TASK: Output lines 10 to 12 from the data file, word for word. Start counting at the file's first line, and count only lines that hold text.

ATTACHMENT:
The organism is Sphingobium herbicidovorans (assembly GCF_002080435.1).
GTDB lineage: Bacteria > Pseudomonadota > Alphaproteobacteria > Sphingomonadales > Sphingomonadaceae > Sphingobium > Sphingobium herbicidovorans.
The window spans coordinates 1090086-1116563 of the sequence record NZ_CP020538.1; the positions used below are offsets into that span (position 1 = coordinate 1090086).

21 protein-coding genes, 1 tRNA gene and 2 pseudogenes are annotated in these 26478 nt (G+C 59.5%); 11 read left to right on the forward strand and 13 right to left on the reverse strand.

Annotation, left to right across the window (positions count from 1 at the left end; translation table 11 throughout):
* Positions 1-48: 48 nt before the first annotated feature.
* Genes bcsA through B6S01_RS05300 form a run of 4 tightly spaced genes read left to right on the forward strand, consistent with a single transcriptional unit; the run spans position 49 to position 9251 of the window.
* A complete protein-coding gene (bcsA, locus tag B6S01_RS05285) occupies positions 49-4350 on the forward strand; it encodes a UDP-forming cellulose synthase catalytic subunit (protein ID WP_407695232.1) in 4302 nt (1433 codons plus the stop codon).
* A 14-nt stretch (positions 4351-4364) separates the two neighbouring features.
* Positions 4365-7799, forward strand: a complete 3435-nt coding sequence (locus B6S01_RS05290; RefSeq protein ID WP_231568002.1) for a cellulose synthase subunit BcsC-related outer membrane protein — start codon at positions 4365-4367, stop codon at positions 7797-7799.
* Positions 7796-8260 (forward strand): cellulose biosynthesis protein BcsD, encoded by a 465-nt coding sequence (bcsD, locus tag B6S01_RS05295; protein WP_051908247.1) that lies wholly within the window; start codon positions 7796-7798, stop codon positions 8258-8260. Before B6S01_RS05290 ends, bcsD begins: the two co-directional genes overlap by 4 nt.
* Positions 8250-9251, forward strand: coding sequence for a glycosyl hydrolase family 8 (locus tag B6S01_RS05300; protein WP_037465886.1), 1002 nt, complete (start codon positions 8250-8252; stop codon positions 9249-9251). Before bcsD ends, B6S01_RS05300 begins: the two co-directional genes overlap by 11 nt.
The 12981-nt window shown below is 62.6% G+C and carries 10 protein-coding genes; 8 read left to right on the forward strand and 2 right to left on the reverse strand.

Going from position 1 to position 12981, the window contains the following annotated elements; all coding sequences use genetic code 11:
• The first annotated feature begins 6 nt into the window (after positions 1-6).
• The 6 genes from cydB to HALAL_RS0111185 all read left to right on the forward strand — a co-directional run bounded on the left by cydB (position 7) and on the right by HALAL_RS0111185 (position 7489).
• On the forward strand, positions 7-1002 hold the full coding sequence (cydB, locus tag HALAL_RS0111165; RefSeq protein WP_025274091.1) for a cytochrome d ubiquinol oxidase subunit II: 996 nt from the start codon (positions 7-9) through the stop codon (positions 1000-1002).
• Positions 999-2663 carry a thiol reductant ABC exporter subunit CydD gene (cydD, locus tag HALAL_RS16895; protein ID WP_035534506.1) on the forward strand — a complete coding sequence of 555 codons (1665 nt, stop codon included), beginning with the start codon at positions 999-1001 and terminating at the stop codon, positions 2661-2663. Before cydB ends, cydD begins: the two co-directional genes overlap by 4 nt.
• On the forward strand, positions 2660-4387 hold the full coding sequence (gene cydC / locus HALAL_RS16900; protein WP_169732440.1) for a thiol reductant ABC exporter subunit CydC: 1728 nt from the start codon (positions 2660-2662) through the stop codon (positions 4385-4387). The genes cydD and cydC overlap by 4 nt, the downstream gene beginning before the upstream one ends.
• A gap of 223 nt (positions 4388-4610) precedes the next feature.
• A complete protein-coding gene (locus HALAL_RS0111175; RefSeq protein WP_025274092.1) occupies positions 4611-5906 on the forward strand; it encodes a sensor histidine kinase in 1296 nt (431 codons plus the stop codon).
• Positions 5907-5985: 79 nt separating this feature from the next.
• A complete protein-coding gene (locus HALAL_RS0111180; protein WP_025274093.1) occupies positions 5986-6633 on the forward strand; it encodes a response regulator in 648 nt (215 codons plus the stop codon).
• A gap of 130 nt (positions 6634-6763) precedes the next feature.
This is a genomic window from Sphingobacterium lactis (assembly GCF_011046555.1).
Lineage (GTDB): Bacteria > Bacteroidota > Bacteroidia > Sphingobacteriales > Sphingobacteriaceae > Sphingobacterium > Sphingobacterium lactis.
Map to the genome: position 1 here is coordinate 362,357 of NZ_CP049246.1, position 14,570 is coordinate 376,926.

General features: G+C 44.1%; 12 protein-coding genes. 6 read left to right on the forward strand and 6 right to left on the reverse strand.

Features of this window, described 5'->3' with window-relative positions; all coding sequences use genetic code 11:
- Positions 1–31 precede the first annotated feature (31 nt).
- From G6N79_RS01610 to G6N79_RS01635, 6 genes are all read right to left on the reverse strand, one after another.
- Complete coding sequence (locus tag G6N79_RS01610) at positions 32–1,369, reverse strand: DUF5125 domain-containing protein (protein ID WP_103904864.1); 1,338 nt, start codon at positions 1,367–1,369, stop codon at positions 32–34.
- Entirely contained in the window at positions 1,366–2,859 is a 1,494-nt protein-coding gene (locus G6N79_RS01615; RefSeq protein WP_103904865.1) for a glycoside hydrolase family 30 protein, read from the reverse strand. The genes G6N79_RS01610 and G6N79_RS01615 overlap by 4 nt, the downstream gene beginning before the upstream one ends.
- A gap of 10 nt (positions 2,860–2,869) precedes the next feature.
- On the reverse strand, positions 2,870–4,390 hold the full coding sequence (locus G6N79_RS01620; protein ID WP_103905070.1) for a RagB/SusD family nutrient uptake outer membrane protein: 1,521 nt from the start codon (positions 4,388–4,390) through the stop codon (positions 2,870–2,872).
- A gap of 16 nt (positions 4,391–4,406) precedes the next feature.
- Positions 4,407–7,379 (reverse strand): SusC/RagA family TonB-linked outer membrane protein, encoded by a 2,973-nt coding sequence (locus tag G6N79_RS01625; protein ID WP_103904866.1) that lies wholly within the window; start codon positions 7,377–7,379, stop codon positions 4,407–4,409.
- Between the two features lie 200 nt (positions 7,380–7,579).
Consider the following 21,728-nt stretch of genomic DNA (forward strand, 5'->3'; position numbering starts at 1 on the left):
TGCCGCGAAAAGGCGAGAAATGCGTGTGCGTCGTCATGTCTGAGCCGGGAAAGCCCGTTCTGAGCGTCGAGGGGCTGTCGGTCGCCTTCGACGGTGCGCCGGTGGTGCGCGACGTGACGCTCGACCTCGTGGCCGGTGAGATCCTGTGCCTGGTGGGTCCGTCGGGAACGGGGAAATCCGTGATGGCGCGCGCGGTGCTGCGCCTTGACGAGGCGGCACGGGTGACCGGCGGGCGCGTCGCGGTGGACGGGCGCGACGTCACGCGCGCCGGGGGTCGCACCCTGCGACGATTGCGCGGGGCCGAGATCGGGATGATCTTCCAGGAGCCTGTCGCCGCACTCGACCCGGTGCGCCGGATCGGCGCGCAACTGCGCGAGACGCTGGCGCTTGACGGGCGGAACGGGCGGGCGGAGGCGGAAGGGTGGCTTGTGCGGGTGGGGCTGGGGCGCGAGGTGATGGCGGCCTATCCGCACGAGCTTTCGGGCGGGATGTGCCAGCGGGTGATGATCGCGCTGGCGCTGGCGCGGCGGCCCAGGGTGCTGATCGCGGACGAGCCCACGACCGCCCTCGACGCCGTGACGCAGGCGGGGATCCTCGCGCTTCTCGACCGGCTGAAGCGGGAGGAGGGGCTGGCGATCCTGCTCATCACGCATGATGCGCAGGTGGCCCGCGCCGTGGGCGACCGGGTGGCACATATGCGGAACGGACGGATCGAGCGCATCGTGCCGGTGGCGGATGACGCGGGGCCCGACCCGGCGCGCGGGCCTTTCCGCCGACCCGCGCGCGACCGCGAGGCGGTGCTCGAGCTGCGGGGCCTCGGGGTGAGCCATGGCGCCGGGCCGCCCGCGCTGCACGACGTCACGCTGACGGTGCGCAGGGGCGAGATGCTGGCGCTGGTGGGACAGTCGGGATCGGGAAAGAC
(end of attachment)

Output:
* Positions 4365-7799, forward strand: a complete 3435-nt coding sequence (locus B6S01_RS05290; RefSeq protein ID WP_231568002.1) for a cellulose synthase subunit BcsC-related outer membrane protein — start codon at positions 4365-4367, stop codon at positions 7797-7799.
* Positions 7796-8260 (forward strand): cellulose biosynthesis protein BcsD, encoded by a 465-nt coding sequence (bcsD, locus tag B6S01_RS05295; protein WP_051908247.1) that lies wholly within the window; start codon positions 7796-7798, stop codon positions 8258-8260. Before B6S01_RS05290 ends, bcsD begins: the two co-directional genes overlap by 4 nt.
* Positions 8250-9251, forward strand: coding sequence for a glycosyl hydrolase family 8 (locus tag B6S01_RS05300; protein WP_037465886.1), 1002 nt, complete (start codon positions 8250-8252; stop codon positions 9249-9251). Before bcsD ends, B6S01_RS05300 begins: the two co-directional genes overlap by 11 nt.